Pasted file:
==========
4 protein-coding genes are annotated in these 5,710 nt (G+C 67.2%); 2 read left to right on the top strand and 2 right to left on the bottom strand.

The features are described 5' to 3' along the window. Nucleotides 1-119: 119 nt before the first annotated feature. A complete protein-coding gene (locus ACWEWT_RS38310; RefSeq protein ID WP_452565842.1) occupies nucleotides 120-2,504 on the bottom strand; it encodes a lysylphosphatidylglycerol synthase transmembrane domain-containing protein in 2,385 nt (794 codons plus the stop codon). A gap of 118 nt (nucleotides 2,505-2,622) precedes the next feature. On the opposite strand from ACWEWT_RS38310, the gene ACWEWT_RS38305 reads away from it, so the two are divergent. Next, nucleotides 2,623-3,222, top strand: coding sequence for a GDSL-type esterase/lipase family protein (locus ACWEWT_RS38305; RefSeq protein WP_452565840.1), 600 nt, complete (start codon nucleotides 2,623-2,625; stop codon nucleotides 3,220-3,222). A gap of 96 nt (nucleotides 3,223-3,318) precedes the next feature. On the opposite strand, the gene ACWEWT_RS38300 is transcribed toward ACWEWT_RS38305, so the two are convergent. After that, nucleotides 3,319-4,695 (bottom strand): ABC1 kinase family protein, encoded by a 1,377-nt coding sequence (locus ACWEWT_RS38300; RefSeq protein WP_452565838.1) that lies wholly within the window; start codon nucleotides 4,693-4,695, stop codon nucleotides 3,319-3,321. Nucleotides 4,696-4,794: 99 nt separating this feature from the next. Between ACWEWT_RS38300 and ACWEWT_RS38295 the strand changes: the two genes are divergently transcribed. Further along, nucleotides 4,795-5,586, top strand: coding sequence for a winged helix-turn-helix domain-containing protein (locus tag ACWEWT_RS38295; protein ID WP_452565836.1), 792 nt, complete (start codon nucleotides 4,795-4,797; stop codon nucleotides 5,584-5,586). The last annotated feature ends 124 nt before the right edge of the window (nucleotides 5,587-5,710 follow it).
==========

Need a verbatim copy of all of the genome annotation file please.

4 protein-coding genes are annotated in these 5,710 nt (G+C 67.2%); 2 read left to right on the top strand and 2 right to left on the bottom strand.

The features are described 5' to 3' along the window. Nucleotides 1-119: 119 nt before the first annotated feature. A complete protein-coding gene (locus ACWEWT_RS38310; RefSeq protein ID WP_452565842.1) occupies nucleotides 120-2,504 on the bottom strand; it encodes a lysylphosphatidylglycerol synthase transmembrane domain-containing protein in 2,385 nt (794 codons plus the stop codon). A gap of 118 nt (nucleotides 2,505-2,622) precedes the next feature. On the opposite strand from ACWEWT_RS38310, the gene ACWEWT_RS38305 reads away from it, so the two are divergent. Next, nucleotides 2,623-3,222, top strand: coding sequence for a GDSL-type esterase/lipase family protein (locus ACWEWT_RS38305; RefSeq protein WP_452565840.1), 600 nt, complete (start codon nucleotides 2,623-2,625; stop codon nucleotides 3,220-3,222). A gap of 96 nt (nucleotides 3,223-3,318) precedes the next feature. On the opposite strand, the gene ACWEWT_RS38300 is transcribed toward ACWEWT_RS38305, so the two are convergent. After that, nucleotides 3,319-4,695 (bottom strand): ABC1 kinase family protein, encoded by a 1,377-nt coding sequence (locus ACWEWT_RS38300; RefSeq protein WP_452565838.1) that lies wholly within the window; start codon nucleotides 4,693-4,695, stop codon nucleotides 3,319-3,321. Nucleotides 4,696-4,794: 99 nt separating this feature from the next. Between ACWEWT_RS38300 and ACWEWT_RS38295 the strand changes: the two genes are divergently transcribed. Further along, nucleotides 4,795-5,586, top strand: coding sequence for a winged helix-turn-helix domain-containing protein (locus tag ACWEWT_RS38295; protein ID WP_452565836.1), 792 nt, complete (start codon nucleotides 4,795-4,797; stop codon nucleotides 5,584-5,586). The last annotated feature ends 124 nt before the right edge of the window (nucleotides 5,587-5,710 follow it).